Canada has really taken a beating on the world stage this past week. The reaction to the new face of Canada’s foreign policy being crafted by the Conservative Harper government has meant a difficult few days for Canada as the world wagged its collective finger at the ‘True North strong and free’.
A plum prize in any country’s portfolio, one of two vacant seats on the United Nations Security Council was, up until a few days ago to hear Canadian pundits tell it, ours for the taking. But Canada was rebuffed. Instead, the seats went to Germany and Portugal, with Canada withdrawing after the second round of voting showed a lack of support among UN members for its bid. This was a historic loss since Canada has never lost a bid for a seat on the Security Council before.
The decision by UN members to choose the other countries over Canada is a repudiation of our government’s change in direction on a number of issues affecting UN member nations. The Harper government seems bent on dismantling or refashioning every significant institution that bears the mark of previous Liberal governments. The result is that our current foreign policies are making Canada over into an outlier.
Canada has taken a road not well travelled by us in the past and, although on a somewhat smaller scale, this tack is clearly having an unwelcome effect along the lines of the world’s response to the foreign policies of the former George W. Bush Administration in the U.S.
Harper’s shift away from impartial support on Palestinian/Israeli relations has been criticized on many fronts for threatening Canada’s peacemaking position with his statement last May that “those who threaten Israel also threaten Canada”.
The decision to pull Canadian troops out of Afghanistan next year is not without controversy as pressure mounts for them to stay. We think our troops should be brought home, but have to question why they were repositioned from their well-defined role as peacekeepers to combatants in Afghanistan in the first place.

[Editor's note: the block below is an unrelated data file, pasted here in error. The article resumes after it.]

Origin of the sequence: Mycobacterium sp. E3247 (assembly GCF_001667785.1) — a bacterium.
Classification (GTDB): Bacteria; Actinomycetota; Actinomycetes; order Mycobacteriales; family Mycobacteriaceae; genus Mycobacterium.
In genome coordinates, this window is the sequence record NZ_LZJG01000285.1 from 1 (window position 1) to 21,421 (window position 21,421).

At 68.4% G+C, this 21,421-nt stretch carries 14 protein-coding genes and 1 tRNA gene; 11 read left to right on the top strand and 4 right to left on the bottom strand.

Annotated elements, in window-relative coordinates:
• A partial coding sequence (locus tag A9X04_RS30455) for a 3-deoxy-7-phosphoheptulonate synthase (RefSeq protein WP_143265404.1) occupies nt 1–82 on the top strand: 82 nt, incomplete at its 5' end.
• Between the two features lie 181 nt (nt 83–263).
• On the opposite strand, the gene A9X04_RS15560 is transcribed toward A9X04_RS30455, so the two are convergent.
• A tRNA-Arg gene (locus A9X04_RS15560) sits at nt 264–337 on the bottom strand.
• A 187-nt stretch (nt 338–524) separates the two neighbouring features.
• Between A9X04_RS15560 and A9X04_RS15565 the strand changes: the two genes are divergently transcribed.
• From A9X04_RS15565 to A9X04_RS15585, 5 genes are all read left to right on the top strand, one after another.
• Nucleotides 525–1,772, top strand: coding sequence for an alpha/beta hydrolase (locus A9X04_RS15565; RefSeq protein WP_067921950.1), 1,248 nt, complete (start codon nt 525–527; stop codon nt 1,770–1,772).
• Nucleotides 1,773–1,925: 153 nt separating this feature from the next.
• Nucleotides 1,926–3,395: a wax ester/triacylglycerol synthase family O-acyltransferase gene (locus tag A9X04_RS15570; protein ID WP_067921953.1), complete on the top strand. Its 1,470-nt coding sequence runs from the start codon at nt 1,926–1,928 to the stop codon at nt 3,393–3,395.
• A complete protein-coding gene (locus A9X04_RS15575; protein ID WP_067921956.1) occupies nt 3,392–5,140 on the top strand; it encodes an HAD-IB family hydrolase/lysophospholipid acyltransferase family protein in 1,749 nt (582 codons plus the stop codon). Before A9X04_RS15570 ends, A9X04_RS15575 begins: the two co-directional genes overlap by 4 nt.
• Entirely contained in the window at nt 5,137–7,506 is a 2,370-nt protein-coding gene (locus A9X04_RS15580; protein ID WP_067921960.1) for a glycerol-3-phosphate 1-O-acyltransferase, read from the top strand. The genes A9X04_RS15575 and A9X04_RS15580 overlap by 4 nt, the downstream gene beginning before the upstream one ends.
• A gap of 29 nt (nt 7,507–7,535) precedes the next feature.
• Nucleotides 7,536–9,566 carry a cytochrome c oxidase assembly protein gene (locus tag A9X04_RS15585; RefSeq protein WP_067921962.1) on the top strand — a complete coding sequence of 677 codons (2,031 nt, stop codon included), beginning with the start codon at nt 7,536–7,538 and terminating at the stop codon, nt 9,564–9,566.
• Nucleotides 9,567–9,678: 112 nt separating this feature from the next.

Canada’s shifting international aid away from Africa and towards South America might have also had an impact as African countries were among those casting their votes on which countries get the Security Council seats.
The current government’s refusal to maintain a strong moral voice on the environment has been duly noted by international organizations. We have lost our position as a leading voice on climate change while the government focuses more attention on selling the Alberta oil sands project.
This country also drew significant negative international attention (and repercussions) over Transport Canada’s refusal to allow airlines in the United Arab Emirates (UAE) to increase service to Toronto, Calgary and Vancouver in an obvious attempt to protect Air Canada. The government has been accused by the Opposition Liberals of “bungling” and “incompetence” in handling the negotiations, and there had been mutterings from UAE representatives about the tone of negotiations from the Canadian side. Canada has now been asked to remove its military base from Dubai, at the cost of some $50 million, which will affect the movement of troops and supplies into and out of Afghanistan.
By the way, was the failure to gain a UN Security Council seat more embarrassing than the UAE’s refusal to allow a plane carrying Defence Minister Peter McKay and Chief of the Defence Staff, Gen. Walter Natynczyk, to enter its airspace on their way from Afghanistan last weekend?
All of this has taken place despite the international respect Canada gained for navigating the 2009 recession better than other G20 countries and the hosting of an arguably successful G-20 summit (in spite of how locals felt about it).
Canadian foreign policy is unquestionably going through a period of distinct change under Stephen Harper. While this change has not yet begun to hurt Canada’s reputation as one of the best countries in which to live, we are concerned that the ideological makeover of our image as viewed internationally will do more harm than good for Canada in the long term.